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Cast Handstand

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Anna

New Member
Jun 20, 2007
41
Sydney, Australia
I'm learning cast HS (yay). Problem is, I'm 5"7, so that makes it difficult straight off. Not impossible, just harder. But I'm determined to get it. And that's a legs-together one.

I know the theory of cast to handstand, somewhat. It's really important to lean over the bar (and I only open my shoulders back into HS when I'm within 10*) and look over it. And I know somethingtodo with legs and stomach and drive is important.

So can someone be a gem and explain exactly what I should be telling myself as I'm doing the skill? I work well with keywords, and also if someone can describe the skill of what I'm exactly meant to be doing, I learn it really quickly. Watching others learn theirs has helped but they're all 4" shorties, so it didn't quite translate.

(Yes, we get spotted on them - but I'd still like to be able to tell myself keywords).
 
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hammy

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To me, a cast is made of thre things--planche, heal drive, and open shoulders. Planche (i hope i spelled that correctly) is when you lean your shoulders over the bar. Heal drive is when you kick your heals hard up and over your head (not arched). I'm sure you know what these are I'm just explaining them in case someone else dosen't know.

Part 1 of the cast:
Planche--lean your shoulders over the bar with your feet still in front of you (support)

Part 2:
Heal drive--while planched, drive your heals hard toward hanstand. It is important that you do not do a significant arch during this motion, however some very slight arch (signifying heal drive) is alright.

Part 3:
open shoulders--while driving your heals being opening your shoulders (once your heals pass horizontal) and extend your body towards handstand and hollow/straigthen body.

Maybe try thinking planche, heal drive, open shoulders.

Good luck and please let me know if this helps.
 

Geoffrey Taucer

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If you're looking for key words/concepts, I'd say the two biggies are lean forward and push the bar down.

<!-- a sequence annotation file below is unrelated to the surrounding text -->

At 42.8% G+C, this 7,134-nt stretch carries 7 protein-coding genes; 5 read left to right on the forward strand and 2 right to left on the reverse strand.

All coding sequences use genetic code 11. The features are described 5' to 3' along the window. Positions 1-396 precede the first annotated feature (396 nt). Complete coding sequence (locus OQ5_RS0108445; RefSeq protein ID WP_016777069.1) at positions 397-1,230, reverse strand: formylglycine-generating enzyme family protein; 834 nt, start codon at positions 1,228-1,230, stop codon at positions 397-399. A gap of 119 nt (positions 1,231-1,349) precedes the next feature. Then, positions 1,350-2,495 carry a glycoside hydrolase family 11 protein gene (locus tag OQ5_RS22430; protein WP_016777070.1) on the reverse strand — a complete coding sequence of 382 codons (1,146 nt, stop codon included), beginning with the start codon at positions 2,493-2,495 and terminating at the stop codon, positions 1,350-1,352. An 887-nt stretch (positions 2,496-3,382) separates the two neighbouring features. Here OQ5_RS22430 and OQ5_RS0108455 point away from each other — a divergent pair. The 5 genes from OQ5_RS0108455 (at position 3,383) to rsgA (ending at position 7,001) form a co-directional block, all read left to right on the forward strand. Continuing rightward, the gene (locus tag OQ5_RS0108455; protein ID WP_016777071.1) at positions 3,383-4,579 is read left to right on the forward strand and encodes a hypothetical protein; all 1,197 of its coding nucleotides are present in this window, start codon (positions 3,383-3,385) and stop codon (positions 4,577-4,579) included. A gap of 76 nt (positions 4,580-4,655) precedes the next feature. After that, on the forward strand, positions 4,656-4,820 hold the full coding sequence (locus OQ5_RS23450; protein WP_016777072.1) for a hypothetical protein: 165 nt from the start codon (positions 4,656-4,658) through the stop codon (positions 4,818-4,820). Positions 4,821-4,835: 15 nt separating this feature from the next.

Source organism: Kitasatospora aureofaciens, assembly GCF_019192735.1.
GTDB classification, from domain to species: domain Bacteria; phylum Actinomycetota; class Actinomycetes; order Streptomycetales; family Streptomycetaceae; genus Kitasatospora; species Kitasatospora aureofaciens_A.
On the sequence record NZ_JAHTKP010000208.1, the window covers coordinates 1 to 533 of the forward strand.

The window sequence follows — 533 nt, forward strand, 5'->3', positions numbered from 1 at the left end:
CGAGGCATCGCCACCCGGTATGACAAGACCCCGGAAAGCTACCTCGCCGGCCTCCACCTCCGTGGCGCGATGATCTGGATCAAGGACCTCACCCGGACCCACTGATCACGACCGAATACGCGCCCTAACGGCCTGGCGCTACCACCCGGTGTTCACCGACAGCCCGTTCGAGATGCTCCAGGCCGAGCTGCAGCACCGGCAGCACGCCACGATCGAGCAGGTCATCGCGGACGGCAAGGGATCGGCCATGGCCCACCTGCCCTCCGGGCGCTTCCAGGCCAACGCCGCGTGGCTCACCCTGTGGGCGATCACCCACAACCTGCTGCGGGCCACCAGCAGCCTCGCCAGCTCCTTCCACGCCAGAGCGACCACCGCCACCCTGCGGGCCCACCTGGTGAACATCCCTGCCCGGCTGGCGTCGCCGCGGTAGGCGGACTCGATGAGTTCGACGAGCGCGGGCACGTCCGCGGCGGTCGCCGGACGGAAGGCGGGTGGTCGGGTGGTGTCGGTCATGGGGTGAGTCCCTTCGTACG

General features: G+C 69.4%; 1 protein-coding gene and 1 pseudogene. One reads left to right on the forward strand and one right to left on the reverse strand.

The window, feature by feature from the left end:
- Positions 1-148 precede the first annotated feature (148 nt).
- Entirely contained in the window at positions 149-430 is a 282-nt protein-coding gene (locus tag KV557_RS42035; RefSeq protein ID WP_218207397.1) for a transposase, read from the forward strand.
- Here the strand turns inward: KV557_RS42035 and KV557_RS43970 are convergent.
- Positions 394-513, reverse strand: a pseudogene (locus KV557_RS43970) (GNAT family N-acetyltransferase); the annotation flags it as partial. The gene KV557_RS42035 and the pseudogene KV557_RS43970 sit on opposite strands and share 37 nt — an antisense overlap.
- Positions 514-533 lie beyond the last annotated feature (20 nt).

I've always found that my girls cast higher when I tell them to push the bar down than when I tell them to open their shoulders. Go figure.
 
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purpleterah

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cast hs

Becasue you are taller you will need more strength. The taller girls in our gym used to practice on the parellel bars with legs weights. The wieghts gave resistance it was hard to get up into the handstand but when the weights gave off htey shot up nicely. think about the same heel drive you use when vaulting stay tight no matter what!!!!
 

Anna

New Member
Jun 20, 2007
41
Sydney, Australia
Thanks for the ideas guys, they look really helpful. I'll try it out tomorrow night when I'm next on unevens.

Purpleterah, that sounds like a smart move also (and boy I know how much easier it can be when you take the weights off! When I used to do DofE hikes, we would hike 20km daily with, say, 12-15kg on our backs. One day I was ahead of schedule, and the others were far behind, so once at the campsite I took off my pack, and ran back to them - it felt like it was SO easy and I could do that all day. Let alone after hiking in the Watagans).

Strength being of importance has been a common theme in all my research and experience with cast HS. Does anyone have any extra drills/strength that are quite good? (I'm thinking shoulder strength is really important, mainly?).

(I love the rolling off a box in seal position to kick up to HS. Eventually you should be able to do this from the floor!)
 
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